Walking with a 6-foot-2-inch red-haired man in Shanghai is one way to get attention. On The Bund — flanked by the Yangtze River and architectural clones from European streets — teenage girls jostle closer to us, giggling conversations behind cupped hands.
Several young women bashfully ask for a photograph and my friend is ever-obliging, aqua imp eyes flickering. It’s our first time in the city and we’re savouring it. Bands of young men don’t request a picture they just fire their flash in our direction.
Hazy late afternoon air is drowning in the smell of industry and docks and food and…something. We walk on. My friend’s celebrity ebbs; we talk about long-distance love. Jazz resounds in basement bars and I suspect businesses are born and broken in rooftop restaurants.
Beyond The Bund, where the roofs of the Old Town curl upwards to ward off evil spirits, old men dream in tea houses. Black cables cut the air between buildings in urban alleys. They carry electricity and linen; whites somehow impervious to stain.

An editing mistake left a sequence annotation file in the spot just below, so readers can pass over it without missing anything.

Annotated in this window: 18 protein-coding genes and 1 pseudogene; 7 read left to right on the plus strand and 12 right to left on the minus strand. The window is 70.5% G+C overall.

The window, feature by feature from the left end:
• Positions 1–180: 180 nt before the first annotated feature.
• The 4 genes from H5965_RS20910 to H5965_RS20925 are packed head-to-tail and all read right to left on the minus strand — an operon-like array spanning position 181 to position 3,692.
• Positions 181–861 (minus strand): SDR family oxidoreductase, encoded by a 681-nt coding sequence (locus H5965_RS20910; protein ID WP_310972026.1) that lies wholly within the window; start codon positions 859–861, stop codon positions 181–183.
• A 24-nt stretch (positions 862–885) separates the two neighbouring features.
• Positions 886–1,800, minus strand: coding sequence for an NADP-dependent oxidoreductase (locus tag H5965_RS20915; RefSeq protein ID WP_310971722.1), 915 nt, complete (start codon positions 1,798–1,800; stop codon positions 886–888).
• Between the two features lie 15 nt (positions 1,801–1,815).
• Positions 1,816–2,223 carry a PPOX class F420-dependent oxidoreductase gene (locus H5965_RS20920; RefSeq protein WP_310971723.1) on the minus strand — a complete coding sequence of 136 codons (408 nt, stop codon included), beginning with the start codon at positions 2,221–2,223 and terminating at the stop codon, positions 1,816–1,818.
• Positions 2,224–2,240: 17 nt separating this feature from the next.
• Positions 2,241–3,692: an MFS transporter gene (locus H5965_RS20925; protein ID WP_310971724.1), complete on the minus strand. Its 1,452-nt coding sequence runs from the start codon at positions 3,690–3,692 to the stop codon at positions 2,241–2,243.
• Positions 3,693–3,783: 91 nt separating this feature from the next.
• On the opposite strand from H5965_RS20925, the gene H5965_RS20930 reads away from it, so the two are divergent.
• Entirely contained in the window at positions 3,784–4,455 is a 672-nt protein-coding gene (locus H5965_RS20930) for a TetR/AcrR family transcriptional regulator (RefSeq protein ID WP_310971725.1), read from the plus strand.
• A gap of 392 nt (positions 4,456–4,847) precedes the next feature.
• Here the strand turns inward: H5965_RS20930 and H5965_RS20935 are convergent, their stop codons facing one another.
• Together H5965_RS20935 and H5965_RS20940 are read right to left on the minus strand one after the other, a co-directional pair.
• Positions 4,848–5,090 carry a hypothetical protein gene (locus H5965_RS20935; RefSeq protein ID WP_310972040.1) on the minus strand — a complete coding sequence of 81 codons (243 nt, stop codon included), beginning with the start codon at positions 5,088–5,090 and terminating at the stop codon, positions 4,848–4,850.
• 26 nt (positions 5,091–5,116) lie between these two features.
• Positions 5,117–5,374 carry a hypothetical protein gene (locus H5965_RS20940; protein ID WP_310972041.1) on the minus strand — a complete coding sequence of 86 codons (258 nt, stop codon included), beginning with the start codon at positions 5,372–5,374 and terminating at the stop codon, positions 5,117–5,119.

Shanghai presses itself urgently — and deeply — into our senses. Neon flares across the cityscape after the briefest twilight but part of me ignores it, preferring to imagine the place steaming and hedonistic and underbellied in the 1920s.
It’s now been a long time since I walked by the Yangtze. But Shanghai still burns in my brain. I walked those streets when everything felt amplified. Life was raw and huge and I devoured it. There’s a strong sense of ‘true self’ tied into my recollection of that city too and it anchors me when I feel I could go AWOL from my own life.
I was reminded of all this when a friend told me recently she liked the ‘second chance’ of Chinese New Year. If 2012 hasn’t begun as you hoped, why not start again on January 23? Where do you want to be (physically or metaphorically) this lunisolar year? Join me in making your Year of the Dragon burn.